EFFECTS OF THE MEDIA ON THE INDIVIDUAL
What is your name?
Ans .. Sandra Cattrall
Why that media?
Ans...This is because of the visual effect.
What is your favorite programme on the medium chosen?
What inspires you to watch the programme you chose?
Ans..Because it teaches me lessons about love and life in general
What effect does it have on you?
Ans...It makes make very careful l with my love-life
How do you fell when you watch, listen or read?
Ans...I fell excited.
How do you feel when you do not watch, listen or read?
Ans...I fell I have missed something.
What time does the programme commence?
Are you available all the time to enjoy it?
Ans...Well, I sometimes miss it but most of the times, I get to watch it.
Will you substitute it with anything else?
Ans…It will depend on what I have to sacrifice it for; else, no!
Have you ever wished your programme doesn’t end?
Ans…I always wished so.
FUNCTIONS OF THE MEDIA
ECONOMIC POLITICAL SOCIAL
Employment watchdog Entertain
Advertising link between the government and the people Educate
Income settles conflict Inform
Globalization gatekeeper Creates Awareness
Mobilize Agitate for change
Keeping historical records
Media effect examines the social, psychological and behavioral consequences of the media on the audience especially the negative effects of such exposures. There are certain key questions that are asked in media effect and it’s and it’s studies. These are:
In what ways
And to what effect?
The research and studies on media effect began in the period leading to the Second World War. This was in the 1930s when radio was beginning to make an impact in the cultural world. CANTRIL and ALLPERT’s ‘Psychology of Radio’ in 1935 and the ‘Evasion of Mass Media’ by CANTRIL, GAUDET and HERZOG (1940) were the two important studies that marked the beginning of media effect.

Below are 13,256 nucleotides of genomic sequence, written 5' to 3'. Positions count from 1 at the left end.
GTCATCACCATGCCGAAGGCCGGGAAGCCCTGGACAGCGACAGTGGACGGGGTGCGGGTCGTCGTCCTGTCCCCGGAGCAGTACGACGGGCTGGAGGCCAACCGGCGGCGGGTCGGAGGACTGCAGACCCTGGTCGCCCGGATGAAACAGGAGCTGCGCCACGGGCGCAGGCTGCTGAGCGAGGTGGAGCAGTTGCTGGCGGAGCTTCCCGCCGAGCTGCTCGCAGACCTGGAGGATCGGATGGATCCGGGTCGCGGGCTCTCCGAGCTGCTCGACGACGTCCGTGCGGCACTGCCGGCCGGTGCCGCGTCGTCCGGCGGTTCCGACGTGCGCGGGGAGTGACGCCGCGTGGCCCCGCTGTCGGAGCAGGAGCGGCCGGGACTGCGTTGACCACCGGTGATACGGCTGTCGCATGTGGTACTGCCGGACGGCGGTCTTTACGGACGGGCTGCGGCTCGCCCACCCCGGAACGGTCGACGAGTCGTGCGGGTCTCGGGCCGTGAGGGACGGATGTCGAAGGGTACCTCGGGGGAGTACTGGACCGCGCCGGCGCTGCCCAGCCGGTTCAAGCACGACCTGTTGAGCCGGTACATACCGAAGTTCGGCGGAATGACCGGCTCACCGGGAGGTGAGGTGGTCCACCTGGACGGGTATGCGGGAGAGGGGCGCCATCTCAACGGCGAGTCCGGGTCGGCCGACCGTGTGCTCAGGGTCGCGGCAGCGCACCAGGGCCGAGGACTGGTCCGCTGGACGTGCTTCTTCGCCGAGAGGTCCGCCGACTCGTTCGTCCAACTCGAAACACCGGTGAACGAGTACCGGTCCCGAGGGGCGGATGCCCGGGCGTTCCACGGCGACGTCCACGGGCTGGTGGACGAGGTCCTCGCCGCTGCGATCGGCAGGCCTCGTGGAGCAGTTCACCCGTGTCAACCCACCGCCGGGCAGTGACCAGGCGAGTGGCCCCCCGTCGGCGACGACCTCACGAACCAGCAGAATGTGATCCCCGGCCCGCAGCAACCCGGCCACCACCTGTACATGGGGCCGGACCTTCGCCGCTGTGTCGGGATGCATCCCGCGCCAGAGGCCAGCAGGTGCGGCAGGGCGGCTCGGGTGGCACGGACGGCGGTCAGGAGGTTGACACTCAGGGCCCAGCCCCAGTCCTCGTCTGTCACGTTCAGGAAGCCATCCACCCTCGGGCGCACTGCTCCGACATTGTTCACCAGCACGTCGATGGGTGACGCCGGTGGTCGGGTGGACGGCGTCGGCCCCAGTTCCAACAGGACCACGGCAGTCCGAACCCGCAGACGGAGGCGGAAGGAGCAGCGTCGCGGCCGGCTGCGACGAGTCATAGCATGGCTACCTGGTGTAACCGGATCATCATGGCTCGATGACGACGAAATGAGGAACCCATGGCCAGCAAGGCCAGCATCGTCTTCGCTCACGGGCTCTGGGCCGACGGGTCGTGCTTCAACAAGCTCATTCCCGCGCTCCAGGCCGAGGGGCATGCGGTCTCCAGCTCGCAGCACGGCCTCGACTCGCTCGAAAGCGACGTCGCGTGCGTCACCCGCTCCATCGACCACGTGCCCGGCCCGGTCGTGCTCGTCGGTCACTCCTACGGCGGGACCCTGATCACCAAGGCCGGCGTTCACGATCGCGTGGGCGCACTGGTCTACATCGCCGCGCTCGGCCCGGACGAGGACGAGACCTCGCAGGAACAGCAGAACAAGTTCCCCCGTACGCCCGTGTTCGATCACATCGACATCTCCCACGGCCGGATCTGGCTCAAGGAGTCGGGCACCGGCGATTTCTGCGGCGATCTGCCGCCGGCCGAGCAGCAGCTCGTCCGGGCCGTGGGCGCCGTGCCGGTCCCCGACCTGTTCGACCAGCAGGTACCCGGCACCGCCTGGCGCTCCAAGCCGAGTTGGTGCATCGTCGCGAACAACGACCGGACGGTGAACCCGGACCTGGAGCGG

It was assumed at the time that all media messages affected the audience the way they were meant to. However, due to selective perception and retention, media messages may not make the correct impacts because different people will read different meanings to the same messages. A classical example of the effect theories is the Harold Lasswell’s Hypodermic Needle theory.
THE MAGIC BULLET / THE HYPODERMIC NEEDLE THEORY
This was put forward in 1948 by an American political scientist, Harold Lasswell. According to him, the best way to describe an act of communication is to answer the following questions: Who says what, In which channel, To whom and With what effect?
This formula assumes that messages always have effects. This exaggerates the effects of mass communication which does not always bring about the desire effect. On the other hand, this assumption by Lasswell is not surprising since his agenda at the time was political communication and propaganda. Thus, the audiences were considered inactive or passive and so were spoken upon. One criticism of the magic bullet model is that it ignores feedback as an essential part of communication.